Effects on total healthcare costs
As previously mentioned, the main goal of this study was to evaluate the cost-effectiveness of using three different methods for the initial assessment of women with a pelvic mass to determine their risk of having ovarian cancer: ICRA, ROMA, or their combination (ICRA + ROMA). In this study, Epithelial Ovarian Cancer (EOC) includes primary ovarian, fallopian tube, and primary peritoneal cancers. The clinical study (FDI-15, ClinicalTrial.gov identifier NCT00987649) included a total of 461 patients, 375 (81.3%) with a benign pelvic mass, 18 (3.9%) with a borderline/low malignant potential (LMP) tumor, 48 (10.4%) with epithelial ovarian cancer (EOC) and 20 (4.3%) with other cancers (including non-epithelial ovarian cancers, other gynecologic cancers metastatic to the ovary and non-gynecologic cancers metastatic to the ovary) (Table 2).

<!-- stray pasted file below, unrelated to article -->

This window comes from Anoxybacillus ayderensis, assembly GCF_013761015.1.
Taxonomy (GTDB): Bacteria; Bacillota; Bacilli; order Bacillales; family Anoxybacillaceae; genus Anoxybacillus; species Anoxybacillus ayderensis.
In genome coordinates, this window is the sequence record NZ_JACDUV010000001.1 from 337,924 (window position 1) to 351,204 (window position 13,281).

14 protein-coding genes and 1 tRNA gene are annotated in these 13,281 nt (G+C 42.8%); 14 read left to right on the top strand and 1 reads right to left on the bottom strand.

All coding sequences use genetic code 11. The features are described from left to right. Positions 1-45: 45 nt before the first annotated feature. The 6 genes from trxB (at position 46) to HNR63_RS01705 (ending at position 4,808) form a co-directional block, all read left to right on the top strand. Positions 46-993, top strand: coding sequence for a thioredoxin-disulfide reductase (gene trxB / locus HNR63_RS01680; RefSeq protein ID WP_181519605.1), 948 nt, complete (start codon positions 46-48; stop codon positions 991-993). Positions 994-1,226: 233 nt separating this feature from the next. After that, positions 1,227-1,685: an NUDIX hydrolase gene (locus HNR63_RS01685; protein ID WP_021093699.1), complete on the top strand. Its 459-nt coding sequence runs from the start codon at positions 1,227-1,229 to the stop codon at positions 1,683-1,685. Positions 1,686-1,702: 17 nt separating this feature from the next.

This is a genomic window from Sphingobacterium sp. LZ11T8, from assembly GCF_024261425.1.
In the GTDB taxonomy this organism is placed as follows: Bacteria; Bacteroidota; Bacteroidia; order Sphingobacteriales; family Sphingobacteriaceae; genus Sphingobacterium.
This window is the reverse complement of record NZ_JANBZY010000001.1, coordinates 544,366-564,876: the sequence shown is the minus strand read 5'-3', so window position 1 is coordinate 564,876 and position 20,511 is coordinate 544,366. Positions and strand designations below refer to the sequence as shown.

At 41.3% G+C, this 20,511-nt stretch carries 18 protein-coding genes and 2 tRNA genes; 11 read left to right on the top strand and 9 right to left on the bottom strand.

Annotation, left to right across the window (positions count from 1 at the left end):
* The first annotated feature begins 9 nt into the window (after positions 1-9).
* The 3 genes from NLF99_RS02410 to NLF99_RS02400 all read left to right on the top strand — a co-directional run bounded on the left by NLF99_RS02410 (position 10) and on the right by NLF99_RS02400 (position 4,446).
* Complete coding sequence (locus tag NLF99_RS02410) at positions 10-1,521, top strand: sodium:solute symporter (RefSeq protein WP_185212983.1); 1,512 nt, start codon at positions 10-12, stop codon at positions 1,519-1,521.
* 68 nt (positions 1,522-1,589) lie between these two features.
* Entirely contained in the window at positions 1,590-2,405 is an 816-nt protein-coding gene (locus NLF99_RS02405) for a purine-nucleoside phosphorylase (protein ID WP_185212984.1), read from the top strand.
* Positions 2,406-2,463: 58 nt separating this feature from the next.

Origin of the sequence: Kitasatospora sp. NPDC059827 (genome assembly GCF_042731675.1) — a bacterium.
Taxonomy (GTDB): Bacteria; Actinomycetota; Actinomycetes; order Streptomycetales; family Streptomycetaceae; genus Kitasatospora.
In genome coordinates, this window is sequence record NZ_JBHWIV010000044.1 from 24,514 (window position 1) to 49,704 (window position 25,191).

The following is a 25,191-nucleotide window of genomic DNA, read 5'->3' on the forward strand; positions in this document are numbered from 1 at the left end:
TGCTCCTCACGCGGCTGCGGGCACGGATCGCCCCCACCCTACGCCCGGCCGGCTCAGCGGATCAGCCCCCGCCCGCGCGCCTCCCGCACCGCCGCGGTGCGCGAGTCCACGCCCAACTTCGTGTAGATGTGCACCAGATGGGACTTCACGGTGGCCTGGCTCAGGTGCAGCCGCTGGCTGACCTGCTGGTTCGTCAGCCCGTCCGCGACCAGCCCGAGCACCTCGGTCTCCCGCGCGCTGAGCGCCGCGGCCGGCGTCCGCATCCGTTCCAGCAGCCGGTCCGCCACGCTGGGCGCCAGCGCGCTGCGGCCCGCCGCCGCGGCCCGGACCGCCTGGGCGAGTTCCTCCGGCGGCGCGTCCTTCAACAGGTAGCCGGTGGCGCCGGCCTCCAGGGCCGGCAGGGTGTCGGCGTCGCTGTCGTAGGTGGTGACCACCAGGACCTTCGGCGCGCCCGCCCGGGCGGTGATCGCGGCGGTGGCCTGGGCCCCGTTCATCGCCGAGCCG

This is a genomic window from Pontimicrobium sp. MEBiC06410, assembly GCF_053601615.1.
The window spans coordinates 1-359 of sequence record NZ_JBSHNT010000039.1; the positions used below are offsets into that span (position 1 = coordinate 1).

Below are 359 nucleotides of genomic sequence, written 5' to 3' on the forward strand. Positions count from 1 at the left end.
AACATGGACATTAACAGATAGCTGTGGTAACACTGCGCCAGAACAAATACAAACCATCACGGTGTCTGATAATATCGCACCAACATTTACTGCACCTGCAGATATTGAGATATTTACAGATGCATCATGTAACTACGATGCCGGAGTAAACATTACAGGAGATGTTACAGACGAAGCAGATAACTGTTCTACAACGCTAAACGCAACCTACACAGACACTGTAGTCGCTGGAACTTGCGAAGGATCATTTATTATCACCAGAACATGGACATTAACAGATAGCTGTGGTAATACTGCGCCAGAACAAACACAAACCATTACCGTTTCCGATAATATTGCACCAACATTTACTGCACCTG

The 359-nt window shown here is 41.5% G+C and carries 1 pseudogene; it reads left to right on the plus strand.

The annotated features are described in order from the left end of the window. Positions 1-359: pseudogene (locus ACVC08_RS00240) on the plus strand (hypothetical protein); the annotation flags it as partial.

We first assessed the impact of the ROMA score on total healthcare cost for patients triaged for a pelvic mass as opposed to the cost of ICRA alone. The use of ROMA for the triage of women with an adnexal mass in the group of subjects diagnosed with benign disease vs EOC + LMP (n = 441) resulted in a 3.3% reduction in total costs compared to ICRA’s costs ($2,559,012 vs. $2,646,915, respectively) Table 3, thus indicating a cost difference of $87,904 between the two assessment tools. Specifically, we observed a substantial decrease in surgery costs when the ROMA score was used for EOC + LMP risk assessment. We found that ROMA score led to a 4% reduction ($82,519) in total laparoscopy costs compared to ICRA alone ($2,000,065 vs. $2,082,584) as well as a 3.1% decrease ($14,562) in total laparotomy costs (ROMA score: $452,636; ICRA: $467,198). Taken together, the decrease in laparoscopy and laparotomy provides evidence that the use of the ROMA score as an alternative to ICRA for the triage of women suspected of ovarian cancer to a GYN ONC results in a 3.8% ($ 97,081) reduction in total surgery costs ($2,452,701 vs. $2,549,782). Similarly, in this same group of subjects, the combination of ICRA + ROMA also showed a decrease in costs compared to ICRA alone. Specifically, the combination of ROMA with ICRA showed a 4.6% reduction in total laparoscopies, a 3.6% decrease in total laparotomies, and a 4.4% reduction in total surgeries. This led to an overall reduction in total costs of 3.9% (Table 3). Since the ROMA score combines measurements of serum HE4 and CA125, as well as menopausal status into a numerical score, the addition of a second biomarker (HE4), compared to the single biomarker (CA125) measurement already included in the ICRA, led to a 55% increase ($9,177) in total labs costs (ROMA algorithm: $25,865; ICRA: $16,687) (Table 3).